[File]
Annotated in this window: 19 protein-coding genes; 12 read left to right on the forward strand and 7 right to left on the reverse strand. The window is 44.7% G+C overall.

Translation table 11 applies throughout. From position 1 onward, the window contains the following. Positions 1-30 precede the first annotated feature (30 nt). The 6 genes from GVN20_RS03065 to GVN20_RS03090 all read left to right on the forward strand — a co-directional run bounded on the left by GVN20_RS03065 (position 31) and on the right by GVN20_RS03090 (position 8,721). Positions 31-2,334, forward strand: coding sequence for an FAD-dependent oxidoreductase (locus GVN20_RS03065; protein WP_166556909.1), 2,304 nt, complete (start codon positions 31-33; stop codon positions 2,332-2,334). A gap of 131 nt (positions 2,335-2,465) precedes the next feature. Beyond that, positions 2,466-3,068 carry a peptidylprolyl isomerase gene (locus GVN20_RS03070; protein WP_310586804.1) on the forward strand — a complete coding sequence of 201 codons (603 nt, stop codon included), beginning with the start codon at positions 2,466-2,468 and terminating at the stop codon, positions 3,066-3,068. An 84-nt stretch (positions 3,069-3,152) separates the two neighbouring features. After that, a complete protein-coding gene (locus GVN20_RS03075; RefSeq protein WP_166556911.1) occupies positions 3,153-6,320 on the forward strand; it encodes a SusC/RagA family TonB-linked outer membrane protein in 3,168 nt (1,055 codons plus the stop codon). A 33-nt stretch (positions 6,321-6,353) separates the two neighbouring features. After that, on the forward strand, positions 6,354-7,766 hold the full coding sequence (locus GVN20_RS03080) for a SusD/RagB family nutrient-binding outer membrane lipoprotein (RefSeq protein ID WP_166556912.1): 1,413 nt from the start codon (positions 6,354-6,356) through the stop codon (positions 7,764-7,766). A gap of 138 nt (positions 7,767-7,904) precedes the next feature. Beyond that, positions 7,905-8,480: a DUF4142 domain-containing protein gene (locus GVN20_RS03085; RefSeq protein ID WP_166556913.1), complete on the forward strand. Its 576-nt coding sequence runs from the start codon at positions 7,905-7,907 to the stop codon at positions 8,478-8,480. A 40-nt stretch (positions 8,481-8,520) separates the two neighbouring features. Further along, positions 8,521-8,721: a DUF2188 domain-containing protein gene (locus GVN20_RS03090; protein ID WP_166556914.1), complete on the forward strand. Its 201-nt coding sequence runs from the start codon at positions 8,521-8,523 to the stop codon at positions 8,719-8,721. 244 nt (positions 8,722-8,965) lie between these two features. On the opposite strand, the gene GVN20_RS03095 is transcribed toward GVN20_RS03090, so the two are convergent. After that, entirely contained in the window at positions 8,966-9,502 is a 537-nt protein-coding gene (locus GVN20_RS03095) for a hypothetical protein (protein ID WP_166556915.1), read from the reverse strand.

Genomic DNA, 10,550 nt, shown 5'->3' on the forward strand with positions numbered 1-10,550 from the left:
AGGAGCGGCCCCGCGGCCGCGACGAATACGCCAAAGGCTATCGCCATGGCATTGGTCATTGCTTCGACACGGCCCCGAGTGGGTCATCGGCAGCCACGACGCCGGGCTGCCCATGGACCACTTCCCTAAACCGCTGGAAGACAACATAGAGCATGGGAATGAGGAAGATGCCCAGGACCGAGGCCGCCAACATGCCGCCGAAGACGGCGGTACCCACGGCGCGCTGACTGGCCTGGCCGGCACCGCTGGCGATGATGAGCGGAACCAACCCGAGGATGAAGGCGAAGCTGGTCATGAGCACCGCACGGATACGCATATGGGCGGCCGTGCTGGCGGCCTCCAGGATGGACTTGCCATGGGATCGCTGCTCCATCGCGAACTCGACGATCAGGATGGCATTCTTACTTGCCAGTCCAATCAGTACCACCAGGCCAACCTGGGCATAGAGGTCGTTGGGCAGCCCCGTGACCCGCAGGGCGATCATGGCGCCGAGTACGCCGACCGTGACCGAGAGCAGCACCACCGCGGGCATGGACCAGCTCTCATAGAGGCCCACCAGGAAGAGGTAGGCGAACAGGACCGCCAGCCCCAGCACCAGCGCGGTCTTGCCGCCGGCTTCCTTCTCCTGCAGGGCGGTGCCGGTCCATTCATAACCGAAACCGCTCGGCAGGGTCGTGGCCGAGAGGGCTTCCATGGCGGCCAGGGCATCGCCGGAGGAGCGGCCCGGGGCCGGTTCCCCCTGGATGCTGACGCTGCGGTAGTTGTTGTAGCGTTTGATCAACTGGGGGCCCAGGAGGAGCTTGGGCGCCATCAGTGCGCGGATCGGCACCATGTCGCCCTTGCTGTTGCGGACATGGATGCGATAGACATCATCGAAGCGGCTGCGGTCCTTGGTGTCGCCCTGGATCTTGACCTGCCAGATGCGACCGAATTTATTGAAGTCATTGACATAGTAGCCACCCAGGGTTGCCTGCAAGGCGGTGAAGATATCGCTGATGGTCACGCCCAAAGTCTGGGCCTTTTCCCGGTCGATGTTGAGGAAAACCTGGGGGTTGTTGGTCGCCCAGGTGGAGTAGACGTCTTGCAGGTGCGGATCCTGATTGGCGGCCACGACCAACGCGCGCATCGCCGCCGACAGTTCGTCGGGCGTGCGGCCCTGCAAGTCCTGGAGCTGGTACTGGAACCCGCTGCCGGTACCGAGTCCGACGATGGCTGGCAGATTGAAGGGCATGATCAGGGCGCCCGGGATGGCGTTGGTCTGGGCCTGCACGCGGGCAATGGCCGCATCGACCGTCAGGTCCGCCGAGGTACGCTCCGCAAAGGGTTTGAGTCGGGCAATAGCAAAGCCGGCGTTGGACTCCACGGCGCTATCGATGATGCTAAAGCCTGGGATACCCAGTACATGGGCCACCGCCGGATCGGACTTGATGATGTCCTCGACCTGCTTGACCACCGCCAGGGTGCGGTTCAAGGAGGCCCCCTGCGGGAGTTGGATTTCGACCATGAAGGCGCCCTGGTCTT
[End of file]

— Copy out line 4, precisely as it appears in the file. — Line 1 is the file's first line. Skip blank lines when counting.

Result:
AGGAGCGGCCCCGCGGCCGCGACGAATACGCCAAAGGCTATCGCCATGGCATTGGTCATTGCTTCGACACGGCCCCGAGTGGGTCATCGGCAGCCACGACGCCGGGCTGCCCATGGACCACTTCCCTAAACCGCTGGAAGACAACATAGAGCATGGGAATGAGGAAGATGCCCAGGACCGAGGCCGCCAACATGCCGCCGAAGACGGCGGTACCCACGGCGCGCTGACTGGCCTGGCCGGCACCGCTGGCGATGATGAGCGGAACCAACCCGAGGATGAAGGCGAAGCTGGTCATGAGCACCGCACGGATACGCATATGGGCGGCCGTGCTGGCGGCCTCCAGGATGGACTTGCCATGGGATCGCTGCTCCATCGCGAACTCGACGATCAGGATGGCATTCTTACTTGCCAGTCCAATCAGTACCACCAGGCCAACCTGGGCATAGAGGTCGTTGGGCAGCCCCGTGACCCGCAGGGCGATCATGGCGCCGAGTACGCCGACCGTGACCGAGAGCAGCACCACCGCGGGCATGGACCAGCTCTCATAGAGGCCCACCAGGAAGAGGTAGGCGAACAGGACCGCCAGCCCCAGCACCAGCGCGGTCTTGCCGCCGGCTTCCTTCTCCTGCAGGGCGGTGCCGGTCCATTCATAACCGAAACCGCTCGGCAGGGTCGTGGCCGAGAGGGCTTCCATGGCGGCCAGGGCATCGCCGGAGGAGCGGCCCGGGGCCGGTTCCCCCTGGATGCTGACGCTGCGGTAGTTGTTGTAGCGTTTGATCAACTGGGGGCCCAGGAGGAGCTTGGGCGCCATCAGTGCGCGGATCGGCACCATGTCGCCCTTGCTGTTGCGGACATGGATGCGATAGACATCATCGAAGCGGCTGCGGTCCTTGGTGTCGCCCTGGATCTTGACCTGCCAGATGCGACCGAATTTATTGAAGTCATTGACATAGTAGCCACCCAGGGTTGCCTGCAAGGCGGTGAAGATATCGCTGATGGTCACGCCCAAAGTCTGGGCCTTTTCCCGGTCGATGTTGAGGAAAACCTGGGGGTTGTTGGTCGCCCAGGTGGAGTAGACGTCTTGCAGGTGCGGATCCTGATTGGCGGCCACGACCAACGCGCGCATCGCCGCCGACAGTTCGTCGGGCGTGCGGCCCTGCAAGTCCTGGAGCTGGTACTGGAACCCGCTGCCGGTACCGAGTCCGACGATGGCTGGCAGATTGAAGGGCATGATCAGGGCGCCCGGGATGGCGTTGGTCTGGGCCTGCACGCGGGCAATGGCCGCATCGACCGTCAGGTCCGCCGAGGTACGCTCCGCAAAGGGTTTGAGTCGGGCAATAGCAAAGCCGGCGTTGGACTCCACGGCGCTATCGATGATGCTAAAGCCTGGGATACCCAGTACATGGGCCACCGCCGGATCGGACTTGATGATGTCCTCGACCTGCTTGACCACCGCCAGGGTGCGGTTCAAGGAGGCCCCCTGCGGGAGTTGGATTTCGACCATGAAGGCGCCCTGGTCTT